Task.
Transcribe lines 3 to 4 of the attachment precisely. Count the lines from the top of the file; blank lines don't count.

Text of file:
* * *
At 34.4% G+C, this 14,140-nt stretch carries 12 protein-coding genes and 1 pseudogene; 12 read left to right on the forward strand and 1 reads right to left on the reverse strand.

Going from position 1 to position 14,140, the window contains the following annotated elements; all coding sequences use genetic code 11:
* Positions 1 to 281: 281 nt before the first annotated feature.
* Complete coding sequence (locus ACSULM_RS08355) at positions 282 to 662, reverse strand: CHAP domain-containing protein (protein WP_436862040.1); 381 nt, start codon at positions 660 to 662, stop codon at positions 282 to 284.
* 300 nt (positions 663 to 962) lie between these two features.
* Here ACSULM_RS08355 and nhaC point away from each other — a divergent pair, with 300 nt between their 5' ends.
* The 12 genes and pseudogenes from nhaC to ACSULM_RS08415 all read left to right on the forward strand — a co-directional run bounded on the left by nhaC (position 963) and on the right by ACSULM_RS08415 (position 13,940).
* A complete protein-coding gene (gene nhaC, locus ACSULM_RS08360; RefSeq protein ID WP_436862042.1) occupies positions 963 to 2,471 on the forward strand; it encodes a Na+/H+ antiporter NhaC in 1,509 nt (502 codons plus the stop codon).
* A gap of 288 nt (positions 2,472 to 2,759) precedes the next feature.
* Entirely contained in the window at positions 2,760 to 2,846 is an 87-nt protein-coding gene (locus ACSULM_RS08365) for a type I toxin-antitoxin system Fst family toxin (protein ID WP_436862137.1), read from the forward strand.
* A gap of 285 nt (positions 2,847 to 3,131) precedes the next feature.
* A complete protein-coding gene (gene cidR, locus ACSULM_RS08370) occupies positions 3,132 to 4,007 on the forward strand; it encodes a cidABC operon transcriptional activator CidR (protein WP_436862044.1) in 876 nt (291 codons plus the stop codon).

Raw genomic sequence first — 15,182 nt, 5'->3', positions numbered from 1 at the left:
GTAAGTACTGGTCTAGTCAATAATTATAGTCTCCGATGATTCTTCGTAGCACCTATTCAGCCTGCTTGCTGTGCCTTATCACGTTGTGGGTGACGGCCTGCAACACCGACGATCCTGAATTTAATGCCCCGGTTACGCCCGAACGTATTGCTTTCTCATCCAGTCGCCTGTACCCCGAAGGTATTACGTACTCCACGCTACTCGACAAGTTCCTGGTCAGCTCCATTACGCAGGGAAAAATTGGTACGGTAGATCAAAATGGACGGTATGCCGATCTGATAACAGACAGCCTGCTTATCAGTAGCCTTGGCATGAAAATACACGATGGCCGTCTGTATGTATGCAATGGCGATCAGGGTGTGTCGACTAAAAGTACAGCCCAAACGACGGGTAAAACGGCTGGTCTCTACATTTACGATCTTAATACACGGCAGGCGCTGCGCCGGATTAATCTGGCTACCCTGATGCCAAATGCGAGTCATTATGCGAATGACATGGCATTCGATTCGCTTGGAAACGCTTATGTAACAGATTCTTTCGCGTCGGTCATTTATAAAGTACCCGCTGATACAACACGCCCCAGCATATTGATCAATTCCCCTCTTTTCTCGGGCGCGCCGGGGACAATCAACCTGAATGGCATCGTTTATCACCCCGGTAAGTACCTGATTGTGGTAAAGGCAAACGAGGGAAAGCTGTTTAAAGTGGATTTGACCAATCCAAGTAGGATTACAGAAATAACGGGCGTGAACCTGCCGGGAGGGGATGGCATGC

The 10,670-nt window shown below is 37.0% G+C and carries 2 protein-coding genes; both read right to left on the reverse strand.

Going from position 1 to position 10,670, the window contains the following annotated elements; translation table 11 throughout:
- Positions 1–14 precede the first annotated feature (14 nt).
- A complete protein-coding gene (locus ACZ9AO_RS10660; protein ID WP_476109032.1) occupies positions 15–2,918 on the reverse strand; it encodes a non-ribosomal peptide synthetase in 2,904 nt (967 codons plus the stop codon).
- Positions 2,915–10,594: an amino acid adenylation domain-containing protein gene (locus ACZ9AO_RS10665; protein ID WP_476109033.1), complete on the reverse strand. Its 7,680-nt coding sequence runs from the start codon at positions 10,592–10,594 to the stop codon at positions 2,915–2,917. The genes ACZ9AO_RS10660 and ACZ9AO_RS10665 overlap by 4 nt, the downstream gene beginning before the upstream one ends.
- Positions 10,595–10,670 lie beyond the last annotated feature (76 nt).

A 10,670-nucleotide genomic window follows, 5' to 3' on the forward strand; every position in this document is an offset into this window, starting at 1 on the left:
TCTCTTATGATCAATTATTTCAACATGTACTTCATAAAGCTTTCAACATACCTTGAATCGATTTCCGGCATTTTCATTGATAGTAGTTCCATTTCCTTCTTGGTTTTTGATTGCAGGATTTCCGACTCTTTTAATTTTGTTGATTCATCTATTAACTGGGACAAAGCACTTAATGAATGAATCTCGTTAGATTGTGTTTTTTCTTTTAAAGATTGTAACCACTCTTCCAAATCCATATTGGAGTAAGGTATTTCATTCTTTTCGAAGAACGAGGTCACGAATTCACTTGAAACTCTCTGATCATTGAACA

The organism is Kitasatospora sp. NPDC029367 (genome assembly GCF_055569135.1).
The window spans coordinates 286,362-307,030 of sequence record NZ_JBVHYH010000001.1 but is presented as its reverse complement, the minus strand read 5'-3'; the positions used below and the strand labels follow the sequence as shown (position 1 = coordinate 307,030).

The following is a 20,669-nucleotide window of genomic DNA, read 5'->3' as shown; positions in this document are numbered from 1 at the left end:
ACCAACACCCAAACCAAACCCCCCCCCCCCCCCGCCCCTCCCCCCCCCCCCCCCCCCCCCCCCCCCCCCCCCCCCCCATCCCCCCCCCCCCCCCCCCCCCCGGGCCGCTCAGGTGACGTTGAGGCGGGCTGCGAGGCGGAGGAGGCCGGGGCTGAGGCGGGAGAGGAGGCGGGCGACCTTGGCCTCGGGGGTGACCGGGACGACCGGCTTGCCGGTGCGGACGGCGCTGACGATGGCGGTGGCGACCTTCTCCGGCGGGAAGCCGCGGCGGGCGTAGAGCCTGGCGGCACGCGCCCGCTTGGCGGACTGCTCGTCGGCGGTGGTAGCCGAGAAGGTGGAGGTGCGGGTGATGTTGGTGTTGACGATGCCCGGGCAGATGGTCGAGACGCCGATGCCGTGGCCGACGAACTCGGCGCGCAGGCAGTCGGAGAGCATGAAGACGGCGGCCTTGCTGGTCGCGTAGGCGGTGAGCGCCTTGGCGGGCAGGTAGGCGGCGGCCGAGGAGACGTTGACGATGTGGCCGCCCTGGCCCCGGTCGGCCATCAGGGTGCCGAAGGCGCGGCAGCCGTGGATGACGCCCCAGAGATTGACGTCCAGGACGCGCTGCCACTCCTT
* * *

* Positions 1 to 281: 281 nt before the first annotated feature.
* Complete coding sequence (locus ACSULM_RS08355) at positions 282 to 662, reverse strand: CHAP domain-containing protein (protein WP_436862040.1); 381 nt, start codon at positions 660 to 662, stop codon at positions 282 to 284.